In early January I blogged about three kinds of aeoniums we have growing. Since then, they have changed quite a bit. Considering that aeoniums are winter growers and go dormant in the heat of the summer, this isn’t entirely surprising.
Many Internet sources advise their readers to keep aeoniums dry in the winter. In my experience, that is incorrect. Since their main growing season is winter and spring, they do need water then. This is no different from aloes that hail from winter-rainfall areas, such as Aloe ferox, Aloe marlothii, Aloe maculata, Aloe arborescens, etc.
Aeoniums come from the Canary Islands where most of the precipitation occurs in the fall and winter so our weather patterns are quite comparable, even though on average the Canary Islands receive only 13" (325 mm) of rain a year compared to our 18" (or 20+ this year).
Two of our aeoniums are in pots on our covered front porch. I have been watering these once every two weeks—a generous dousing until water runs out the bottom of the container. The third one, Aeonium arboreum ‘Atropurpureum’, is planted in the succulent bed next to our driveway and has been getting the full amount of rain we’ve been blessed with this year. While I would never have given it the same amount of water if it had been in a pot, the excess didn’t seem to affect it adversely.
Aeonium ‘Kiwi’ is a hybrid of Aeonium haworthii, apparently developed in Australia. To me, it’s one of the most beautiful aeoniums in spite of its relatively small size. Looking at the photos below, it’s easy to see how much brighter the central leaves have gotten since January, no doubt because of the increase in light levels. Also notice the new rosettes forming around the largest one (third photo).
|Aeonium ‘Kiwi’ on 3 January 2011|
|Aeonium ‘Kiwi’ on 24 March 2011|
|Lots of new growth—the small plantlets all around the large rosette in the middle will grow into rosettes of their own|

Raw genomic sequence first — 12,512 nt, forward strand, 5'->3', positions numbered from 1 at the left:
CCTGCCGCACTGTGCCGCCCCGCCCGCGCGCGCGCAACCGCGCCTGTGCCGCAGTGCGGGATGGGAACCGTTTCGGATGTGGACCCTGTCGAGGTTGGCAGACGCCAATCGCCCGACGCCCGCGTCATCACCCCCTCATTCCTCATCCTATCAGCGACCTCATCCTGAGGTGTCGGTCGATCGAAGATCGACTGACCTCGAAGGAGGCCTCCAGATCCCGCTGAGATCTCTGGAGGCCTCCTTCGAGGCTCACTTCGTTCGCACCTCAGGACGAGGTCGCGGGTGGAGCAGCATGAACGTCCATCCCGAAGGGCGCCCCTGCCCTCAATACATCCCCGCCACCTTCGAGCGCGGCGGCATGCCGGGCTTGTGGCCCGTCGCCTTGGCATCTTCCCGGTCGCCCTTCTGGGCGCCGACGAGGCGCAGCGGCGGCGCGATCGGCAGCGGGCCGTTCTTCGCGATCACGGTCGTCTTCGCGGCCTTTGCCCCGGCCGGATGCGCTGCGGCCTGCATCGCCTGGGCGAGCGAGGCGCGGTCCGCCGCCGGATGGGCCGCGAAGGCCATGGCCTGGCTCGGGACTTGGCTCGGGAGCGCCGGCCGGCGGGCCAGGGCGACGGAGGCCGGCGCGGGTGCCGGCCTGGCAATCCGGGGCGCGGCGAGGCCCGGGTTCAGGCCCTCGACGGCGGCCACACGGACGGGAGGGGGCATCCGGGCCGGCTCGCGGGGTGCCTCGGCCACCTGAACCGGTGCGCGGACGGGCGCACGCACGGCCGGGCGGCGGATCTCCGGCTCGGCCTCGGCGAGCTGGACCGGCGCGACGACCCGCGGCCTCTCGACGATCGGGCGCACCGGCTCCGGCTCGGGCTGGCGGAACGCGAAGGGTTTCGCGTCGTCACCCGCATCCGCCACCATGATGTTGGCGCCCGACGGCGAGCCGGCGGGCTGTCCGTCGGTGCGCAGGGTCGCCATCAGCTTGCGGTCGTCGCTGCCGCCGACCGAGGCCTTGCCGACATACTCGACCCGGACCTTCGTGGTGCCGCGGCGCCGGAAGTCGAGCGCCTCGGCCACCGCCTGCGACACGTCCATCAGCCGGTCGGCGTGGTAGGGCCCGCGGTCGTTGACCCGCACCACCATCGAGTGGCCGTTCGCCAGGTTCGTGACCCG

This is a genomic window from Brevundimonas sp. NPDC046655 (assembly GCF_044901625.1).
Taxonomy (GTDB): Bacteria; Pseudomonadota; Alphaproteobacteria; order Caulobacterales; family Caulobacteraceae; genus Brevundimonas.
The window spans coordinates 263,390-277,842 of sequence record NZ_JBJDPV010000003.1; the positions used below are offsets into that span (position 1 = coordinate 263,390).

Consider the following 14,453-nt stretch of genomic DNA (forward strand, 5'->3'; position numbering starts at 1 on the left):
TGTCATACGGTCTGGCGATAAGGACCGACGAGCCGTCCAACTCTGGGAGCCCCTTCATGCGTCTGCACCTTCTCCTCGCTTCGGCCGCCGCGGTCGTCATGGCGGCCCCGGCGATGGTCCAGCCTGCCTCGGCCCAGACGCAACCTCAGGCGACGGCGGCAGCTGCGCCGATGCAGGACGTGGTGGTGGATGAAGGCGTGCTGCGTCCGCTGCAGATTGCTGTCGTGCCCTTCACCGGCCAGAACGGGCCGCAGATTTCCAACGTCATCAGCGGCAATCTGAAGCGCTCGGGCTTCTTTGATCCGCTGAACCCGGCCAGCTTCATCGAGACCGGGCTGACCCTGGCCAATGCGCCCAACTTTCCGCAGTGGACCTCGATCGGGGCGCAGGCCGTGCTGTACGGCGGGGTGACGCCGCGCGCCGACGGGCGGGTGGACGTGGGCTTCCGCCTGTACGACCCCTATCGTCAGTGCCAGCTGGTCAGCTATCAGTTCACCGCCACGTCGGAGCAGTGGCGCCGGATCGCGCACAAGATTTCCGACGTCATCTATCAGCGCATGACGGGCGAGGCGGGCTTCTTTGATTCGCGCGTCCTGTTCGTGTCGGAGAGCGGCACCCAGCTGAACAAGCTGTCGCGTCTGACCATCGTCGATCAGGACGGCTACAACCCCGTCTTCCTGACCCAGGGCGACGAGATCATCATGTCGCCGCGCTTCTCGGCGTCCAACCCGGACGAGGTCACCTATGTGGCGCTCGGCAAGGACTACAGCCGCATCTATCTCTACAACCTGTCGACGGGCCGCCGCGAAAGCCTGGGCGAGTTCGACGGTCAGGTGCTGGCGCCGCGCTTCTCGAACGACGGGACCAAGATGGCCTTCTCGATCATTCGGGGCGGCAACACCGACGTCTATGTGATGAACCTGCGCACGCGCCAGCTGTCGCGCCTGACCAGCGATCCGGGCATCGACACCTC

Aeonium undulatum is the second potted aeonium that lives on our covered front porch. It hasn’t grown as much as ‘Kiwi’ has, but the leaf margins have acquired a subtle but noticeable reddish margin while the center of the rosette has lost its bright “eye”. Even though our front porch doesn’t get much direct sun—just a little in the late afternoon—the increase in light levels has been enough to prompt these changes.
|Aeonium undulatum on 3 January 2011|
|Aeonium undulatum on 24 March 2011|
Our third aeonium is planted in the ground, as mentioned earlier. Since I’ve lost the plant tag, I assumed it was Aeonium arboreum ‘Atropurpureum’, but now I think it might be a hybrid called ‘Cyclops’ (ostensibly a cross between Aeonium undulatum and Aeonium arboreum ‘Atropurpureum’, developed by breeder Jack Catlin). The darkening of the outer leaves is very noticeable, and even the leaves in the center of the rosette have acquired a purple margin. Its cousin, a cultivar named ‘Zwartkop’ (literally “black head” in Dutch), is one of the most popular aeoniums, and one of the “blackest” plants you can find.
|Aeonium arboreum ‘Atropurpureum’ on 3 January 2011|
Now that spring is officially here, many nurseries and garden centers here in central Northern California have started to roll out this year’s crop of succulents, which typically includes at least three or four different aeonium cultivars. In addition to ‘Zwartkop’ (which I have added to my collection in the meantime), another popular hybrid is ‘Sunburst’ (which I will buy as soon as I’ve found a “perfect” specimen). If you live in zone 9b or above, aeoniums make great outdoor plants. If you live in a colder area, you can enjoy them outdoors in spring through fall and bring them inside for the winter.